• The EU has waived customs duties and value added tax (VAT) on imported medical devices and protective equipment. After some member states had blocked exports of medical equipment, the European Commission launched four joint public procurements. It issued guidelines to increase production of medical equipment by European manufacturers. It is building a strategic stockpile of medical equipment (rescEU) and dispatched new control material for laboratories to ensure the functioning of test kits.
  • Through its Horizon 2020 Research Programme, the EU supports the German biopharmaceutical company that might be the first to develop a vaccine with €80 million.
  • In response to internal border closures of the member states, the Commission released guidelines for border management to guarantee access for emergency service vehicles and vital equipment and to facilitate the movement of goods (green lanes). At the same time, the EU has closed its external borders to non-essential travel. It assists the member states in returning EU citizens.
  • Finally, the Commission is currently considering measures to counter malpractices in e-commerce, to speed-up the construction of the 5G data networks, and to regulate the use of telecommunication data in fighting the pandemic to protect citizen rights.

Taken together, the EU and its member states are mobilizing more than €2.7 trillion for 513 million Europeans (compared to U.S. expenditures of €1.8 trillion for 327 million US citizens).

True, the EU’s share pales compared to the billions of Euros its member states have mobilized in fiscal and guarantee measures, which will amount to 2.3% of GDP, on average, in 2020.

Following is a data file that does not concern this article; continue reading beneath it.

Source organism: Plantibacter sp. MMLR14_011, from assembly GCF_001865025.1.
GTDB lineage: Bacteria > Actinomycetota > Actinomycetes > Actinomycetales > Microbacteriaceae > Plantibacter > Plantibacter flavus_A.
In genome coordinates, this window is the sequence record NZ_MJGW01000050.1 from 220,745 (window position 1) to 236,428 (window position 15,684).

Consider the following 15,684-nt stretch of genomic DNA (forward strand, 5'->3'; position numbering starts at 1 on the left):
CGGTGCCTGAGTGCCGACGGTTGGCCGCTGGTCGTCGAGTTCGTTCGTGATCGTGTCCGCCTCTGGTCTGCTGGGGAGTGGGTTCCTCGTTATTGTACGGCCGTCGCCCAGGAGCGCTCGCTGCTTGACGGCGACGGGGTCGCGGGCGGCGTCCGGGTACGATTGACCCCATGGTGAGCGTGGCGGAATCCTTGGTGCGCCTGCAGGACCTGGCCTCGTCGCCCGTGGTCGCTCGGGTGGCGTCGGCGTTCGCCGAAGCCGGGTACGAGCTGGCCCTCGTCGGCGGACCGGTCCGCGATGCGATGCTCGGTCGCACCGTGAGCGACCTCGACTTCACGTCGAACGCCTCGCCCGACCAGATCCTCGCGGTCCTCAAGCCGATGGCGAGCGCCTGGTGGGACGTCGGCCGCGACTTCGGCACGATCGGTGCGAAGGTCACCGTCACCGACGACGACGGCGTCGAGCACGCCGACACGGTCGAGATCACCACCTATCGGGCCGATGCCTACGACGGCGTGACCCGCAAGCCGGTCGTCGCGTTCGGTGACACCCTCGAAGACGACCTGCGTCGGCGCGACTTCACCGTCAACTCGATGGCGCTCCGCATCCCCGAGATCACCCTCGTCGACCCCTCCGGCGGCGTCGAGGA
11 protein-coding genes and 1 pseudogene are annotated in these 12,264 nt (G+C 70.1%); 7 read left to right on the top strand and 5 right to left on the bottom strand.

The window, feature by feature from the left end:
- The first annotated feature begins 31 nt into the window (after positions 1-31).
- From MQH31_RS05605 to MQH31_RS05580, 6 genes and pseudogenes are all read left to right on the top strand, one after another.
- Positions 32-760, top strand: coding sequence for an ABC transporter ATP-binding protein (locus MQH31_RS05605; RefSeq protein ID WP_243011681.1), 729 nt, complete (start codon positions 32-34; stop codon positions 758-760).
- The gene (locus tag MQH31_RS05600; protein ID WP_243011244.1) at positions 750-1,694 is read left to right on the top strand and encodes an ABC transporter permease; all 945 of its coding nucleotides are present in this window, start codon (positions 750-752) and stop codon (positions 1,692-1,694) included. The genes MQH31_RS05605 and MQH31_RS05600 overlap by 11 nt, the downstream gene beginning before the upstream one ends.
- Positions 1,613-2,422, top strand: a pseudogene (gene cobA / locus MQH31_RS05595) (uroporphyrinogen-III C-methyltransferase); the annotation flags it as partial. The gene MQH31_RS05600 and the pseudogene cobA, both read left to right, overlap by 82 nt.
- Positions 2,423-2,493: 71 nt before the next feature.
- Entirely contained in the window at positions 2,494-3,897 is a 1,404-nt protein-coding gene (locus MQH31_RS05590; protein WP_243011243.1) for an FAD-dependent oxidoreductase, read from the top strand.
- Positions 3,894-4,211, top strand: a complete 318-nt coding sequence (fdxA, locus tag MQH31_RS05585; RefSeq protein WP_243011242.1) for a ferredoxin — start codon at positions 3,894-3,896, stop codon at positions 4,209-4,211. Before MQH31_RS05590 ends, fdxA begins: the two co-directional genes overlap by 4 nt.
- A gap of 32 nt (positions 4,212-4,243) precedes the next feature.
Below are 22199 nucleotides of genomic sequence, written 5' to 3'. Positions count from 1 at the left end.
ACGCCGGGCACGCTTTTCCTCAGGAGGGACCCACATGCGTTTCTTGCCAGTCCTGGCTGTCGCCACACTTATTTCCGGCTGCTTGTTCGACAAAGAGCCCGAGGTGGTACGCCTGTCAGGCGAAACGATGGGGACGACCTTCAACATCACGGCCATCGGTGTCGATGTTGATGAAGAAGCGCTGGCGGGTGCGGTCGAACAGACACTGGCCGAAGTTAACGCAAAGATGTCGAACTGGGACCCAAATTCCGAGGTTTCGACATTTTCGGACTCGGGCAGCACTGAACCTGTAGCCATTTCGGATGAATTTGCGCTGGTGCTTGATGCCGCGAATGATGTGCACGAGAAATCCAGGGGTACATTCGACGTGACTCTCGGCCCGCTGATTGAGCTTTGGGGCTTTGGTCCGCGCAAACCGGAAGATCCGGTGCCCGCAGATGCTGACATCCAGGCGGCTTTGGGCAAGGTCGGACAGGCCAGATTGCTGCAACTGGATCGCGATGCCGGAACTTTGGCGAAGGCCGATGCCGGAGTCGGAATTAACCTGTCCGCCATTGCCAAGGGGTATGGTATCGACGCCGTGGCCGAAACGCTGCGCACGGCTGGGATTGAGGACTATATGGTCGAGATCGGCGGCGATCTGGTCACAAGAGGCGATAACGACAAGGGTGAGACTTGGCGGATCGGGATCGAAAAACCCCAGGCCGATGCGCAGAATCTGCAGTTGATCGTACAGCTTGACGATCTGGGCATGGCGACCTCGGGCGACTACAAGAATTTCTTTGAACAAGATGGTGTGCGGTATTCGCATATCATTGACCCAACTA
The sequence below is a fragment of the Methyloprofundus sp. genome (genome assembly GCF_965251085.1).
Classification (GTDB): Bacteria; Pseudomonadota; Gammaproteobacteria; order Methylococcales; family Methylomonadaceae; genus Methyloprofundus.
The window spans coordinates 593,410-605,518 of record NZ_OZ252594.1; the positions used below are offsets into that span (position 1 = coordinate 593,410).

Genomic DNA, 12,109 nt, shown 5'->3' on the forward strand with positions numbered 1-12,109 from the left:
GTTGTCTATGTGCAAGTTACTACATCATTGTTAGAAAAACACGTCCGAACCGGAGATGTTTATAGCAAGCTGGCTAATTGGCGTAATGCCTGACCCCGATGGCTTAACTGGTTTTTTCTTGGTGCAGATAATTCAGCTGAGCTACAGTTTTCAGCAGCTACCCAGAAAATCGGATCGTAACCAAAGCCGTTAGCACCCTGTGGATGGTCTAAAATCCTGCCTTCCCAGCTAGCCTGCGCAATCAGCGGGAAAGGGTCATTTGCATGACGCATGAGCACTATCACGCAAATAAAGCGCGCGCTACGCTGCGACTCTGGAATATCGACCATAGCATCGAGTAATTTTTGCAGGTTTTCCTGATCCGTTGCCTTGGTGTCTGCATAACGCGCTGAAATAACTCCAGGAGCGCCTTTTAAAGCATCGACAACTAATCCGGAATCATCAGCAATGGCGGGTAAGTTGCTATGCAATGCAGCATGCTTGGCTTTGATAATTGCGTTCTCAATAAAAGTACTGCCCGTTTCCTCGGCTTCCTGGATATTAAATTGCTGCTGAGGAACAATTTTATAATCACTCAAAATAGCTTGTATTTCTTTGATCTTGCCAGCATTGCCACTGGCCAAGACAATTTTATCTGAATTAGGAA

Yet all in all, these policy and regulatory responses to mitigate the pandemic are about limiting economic damage, preserving financial stability and preparing for economic recovery

Needless to say, many have argued that this is too little too late.

But don't forget that the EU's political system is characterized by a multi-level governance structure with shared competencies between the EU institutions and its member states. Decision-making processes are cumbersome and slow. It is also a regulatory state with limited budgetary powers.

So when it comes to public health and civil protection, the EU has no regulatory powers. Yet, despite the EU’s weak regulatory as well as spending capacities, its institutions have taken wide-ranging measures, including fiscal transfers and the further mutualization of national debts. Except for the (rather old) disagreement on Euro or corona bonds, these measures have met with little contestation.

It is also remarkable how quickly contestations by nationalist and populist forces have been silenced by an overwhelming response of transnational solidarity during the pandemic. There are exceptions such as Hungary, where Prime Minister Viktor Orban rules by degree and has suspended parliament. And in Poland where the governing Law and Justice plan to hold parliamentary elections in May even though the country is in lockdown.

Yet when it comes to drawing up a balance sheet, the EU is showing resilience. Maybe this is not the time for dystopian scenarios or utopian postulations.